On knowing when it’s time to transition to a new venture:
“I knew it was time to transition because I noticed that I was getting less energy from the challenges Blanco was facing going ahead: less building from scratch and more into professionalising processes, more operational optimisation, more increasing delivery capacity. While my strength lies in building companies, and I felt I wanted to start over, I wanted to feel the rush of a fresh startup again where every action mattered and every choice has tremendous impact.”
Lessons learned from founding a fintech:
“As a small selection: automate everything right from the start, from client onboarding to reporting. Make everything data-driven, never ever build any tech without a well-thought-out user story and functional design. Select your investors thoroughly and invest time and money in education and your team.”
Schneyder is the founder and CEO of SwipeGuide, a performance platform for the manufacturing industry that captures, scales, and automates critical operational knowledge across teams and sites.
On driving new ideas:
“SwipeGuide is a young technology company. Every Swipee is an expert and an innovator. They join because they have something to contribute to our mission. We have rituals that help to unlock the ideas like hack days, innovation challenges, etc. We stimulate our team members to look outside the box, get inspired in different industries and events. But at the core, we try to apply the same principles inside that we sell to our customers: unlock untapped potential from within by making sure everyone has an opportunity to contribute to product development.”
On staying focused on the user’s needs and pain points:
“We talk a lot to other technology companies to learn about different approaches to ensure that as you grow everyone on the team is laser-focused on solving real user problems with impact. There are three core concepts SwipeGuide has embraced since its founding and that we hope to foster and evolve as we grow: a deep understanding of our users, open innovation collaboration with customers, and bringing together different areas of expertise.”
“SwipeGuide has been developing the solution in open collaboration with users since founding. Initially, we used a customer board to verify problems and solutions. As we grew, we shifted to a system open to all users. They can make suggestions to a public innovation board and upvote problems they would like the solution to solve. Concepts we design and develop get verified and tested with our users, of course, as many organisations do. But the key is to get behind the question, to design and develop what they need instead of what they are asking for. In that sense, we are the most human-centred software solution. Every incoming Swipee that joins the team, whether in marketing, sales, product development, or engineering, is requested to spend some time at the front line with our customers and users. How can you develop sticky digital tools that solve real problems if you don’t know the hassle of an average factory operator or maintenance engineer? Finally, you will see that our product is built by experts in computer science, mechanical engineering, behavioural design, and educational sciences. Solving big puzzles with different hats on brings value.”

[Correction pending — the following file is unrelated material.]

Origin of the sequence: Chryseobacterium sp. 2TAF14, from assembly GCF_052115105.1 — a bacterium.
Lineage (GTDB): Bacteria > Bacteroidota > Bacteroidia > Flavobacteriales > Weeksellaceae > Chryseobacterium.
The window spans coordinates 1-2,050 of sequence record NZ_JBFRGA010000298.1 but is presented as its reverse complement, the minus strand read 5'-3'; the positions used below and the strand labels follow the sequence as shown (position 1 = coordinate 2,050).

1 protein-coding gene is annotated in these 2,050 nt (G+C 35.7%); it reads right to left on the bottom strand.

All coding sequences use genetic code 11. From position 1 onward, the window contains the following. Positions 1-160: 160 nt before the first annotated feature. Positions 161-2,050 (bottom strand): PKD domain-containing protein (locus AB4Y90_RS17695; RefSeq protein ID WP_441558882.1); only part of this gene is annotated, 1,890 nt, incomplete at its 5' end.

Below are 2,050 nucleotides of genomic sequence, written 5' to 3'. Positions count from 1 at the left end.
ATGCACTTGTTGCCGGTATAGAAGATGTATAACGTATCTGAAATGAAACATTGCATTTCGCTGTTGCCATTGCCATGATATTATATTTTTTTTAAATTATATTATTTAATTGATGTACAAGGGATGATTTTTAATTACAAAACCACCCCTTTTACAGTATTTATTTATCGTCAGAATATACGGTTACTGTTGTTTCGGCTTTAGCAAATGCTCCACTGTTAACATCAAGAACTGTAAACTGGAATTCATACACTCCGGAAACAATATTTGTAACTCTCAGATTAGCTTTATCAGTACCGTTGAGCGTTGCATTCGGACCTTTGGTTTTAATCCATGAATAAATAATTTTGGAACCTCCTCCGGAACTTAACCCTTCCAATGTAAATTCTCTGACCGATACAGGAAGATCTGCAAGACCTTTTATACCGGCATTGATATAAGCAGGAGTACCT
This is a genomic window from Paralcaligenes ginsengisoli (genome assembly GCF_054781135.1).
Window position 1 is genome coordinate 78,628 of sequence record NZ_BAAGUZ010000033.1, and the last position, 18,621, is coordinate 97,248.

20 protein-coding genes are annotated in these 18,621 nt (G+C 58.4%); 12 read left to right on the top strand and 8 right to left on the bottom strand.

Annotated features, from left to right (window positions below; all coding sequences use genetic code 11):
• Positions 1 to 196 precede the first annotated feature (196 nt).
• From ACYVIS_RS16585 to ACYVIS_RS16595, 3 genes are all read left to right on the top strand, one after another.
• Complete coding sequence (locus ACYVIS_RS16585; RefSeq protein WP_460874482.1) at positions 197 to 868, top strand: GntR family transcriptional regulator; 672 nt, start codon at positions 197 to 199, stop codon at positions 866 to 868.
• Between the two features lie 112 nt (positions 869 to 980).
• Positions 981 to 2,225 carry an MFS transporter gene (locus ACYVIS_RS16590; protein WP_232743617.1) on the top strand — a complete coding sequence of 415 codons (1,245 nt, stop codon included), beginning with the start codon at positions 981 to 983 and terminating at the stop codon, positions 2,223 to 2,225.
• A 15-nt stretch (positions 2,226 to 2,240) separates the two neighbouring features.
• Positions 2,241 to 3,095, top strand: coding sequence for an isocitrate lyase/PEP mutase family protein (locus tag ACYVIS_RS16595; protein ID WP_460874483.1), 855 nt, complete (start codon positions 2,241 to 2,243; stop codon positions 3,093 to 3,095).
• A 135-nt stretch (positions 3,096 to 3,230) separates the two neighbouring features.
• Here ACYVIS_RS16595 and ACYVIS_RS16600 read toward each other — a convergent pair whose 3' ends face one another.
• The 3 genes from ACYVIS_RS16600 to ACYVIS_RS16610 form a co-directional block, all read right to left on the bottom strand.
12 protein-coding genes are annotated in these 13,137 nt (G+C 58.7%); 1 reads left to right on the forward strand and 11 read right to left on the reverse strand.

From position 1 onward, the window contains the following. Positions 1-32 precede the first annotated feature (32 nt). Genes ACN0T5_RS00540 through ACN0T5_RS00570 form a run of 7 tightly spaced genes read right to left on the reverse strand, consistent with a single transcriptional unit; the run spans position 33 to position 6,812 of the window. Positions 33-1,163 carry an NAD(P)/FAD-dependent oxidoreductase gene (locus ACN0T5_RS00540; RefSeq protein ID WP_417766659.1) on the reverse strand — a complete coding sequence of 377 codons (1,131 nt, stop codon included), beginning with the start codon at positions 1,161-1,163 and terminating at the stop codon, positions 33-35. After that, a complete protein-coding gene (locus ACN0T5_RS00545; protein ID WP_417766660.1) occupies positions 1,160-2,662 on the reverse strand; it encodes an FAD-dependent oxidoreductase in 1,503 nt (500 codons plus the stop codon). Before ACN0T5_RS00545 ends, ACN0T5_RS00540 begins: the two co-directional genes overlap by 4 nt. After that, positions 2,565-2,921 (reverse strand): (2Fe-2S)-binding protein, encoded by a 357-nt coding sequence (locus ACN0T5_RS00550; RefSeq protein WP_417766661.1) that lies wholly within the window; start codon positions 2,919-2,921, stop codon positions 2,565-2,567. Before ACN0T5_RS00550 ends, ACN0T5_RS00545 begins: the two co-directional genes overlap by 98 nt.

On her experience as a female founder:
“My challenges as a female founder have been no different than a female entrepreneur, manager, innovation consultant, or whatever role I executed as a woman before founding SwipeGuide. Access to finance is 10 times more difficult in the tech world because it is all an old-boy network. So for sure, we had to – and still have to – break through bias barriers as a diverse team, but I believe we are more resilient because of it. I also see a lot has changed already in the last couple of years. People become more and more aware of their bias, their privilege. But we need to ensure that we address it intersectionally, not binary men/women. I have lots of privilege as a highly educated, western European white woman, so actually, am I the right person to talk to this topic? Not entirely. I believe we can make real progress when we develop awareness of the prevalence of unconscious bias.”
Marieke de Ruyter de Wildt
Marieke de Ruyter de Wildt is the founder of The New Fork, which uses blockchain to help agrifood businesses optimise their supply chain, reduce risk, and improve food integrity.
Marieke de Ruyter de Wildt
On financing your business:
“In software and new technologies, the most difficult part is to get your first paying customer. What is often seen as a good thing to do is to first get finance, then develop your idea, and find your customers. I’m a strong believer in the reverse order: get a paying customer first and then get financing to upskill and improve the product.”
My leadership philosophy:
“Good leaders are system thinkers: they see the strong and weak points within systems and can see the bigger picture, rather than specific bits and pieces. The capacity to be able to see a system as a whole is essential to taking advantage of new opportunities. Leaders get great minds to work together and put people in positions where they can maximise their individual power.”
On introducing complex technology to a user for the first time:
“When we pitch something, it is received by the primitive part of our brains, which have a very simple response menu. Often, we try to explain complexity by unpeeling complexity, but that doesn’t work. You just need to grab your audience’s attention and keep them engaged. So don’t talk technology: explain the effects that technology can bring but don’t go operational. Rather than talking technology, we aim for experiencing its impact and have a PoC as quickly as possible.”
Advice for young women following in your footsteps:
“Be self-confident, have thick skin, and think big and bold. Build a team from Day 1, and fire anyone who doesn’t appear to be an A player. If you have B or C players, they can really take a toll on everyone else. In technology, the key resource is still people. You need to have good people who can build the right technology.”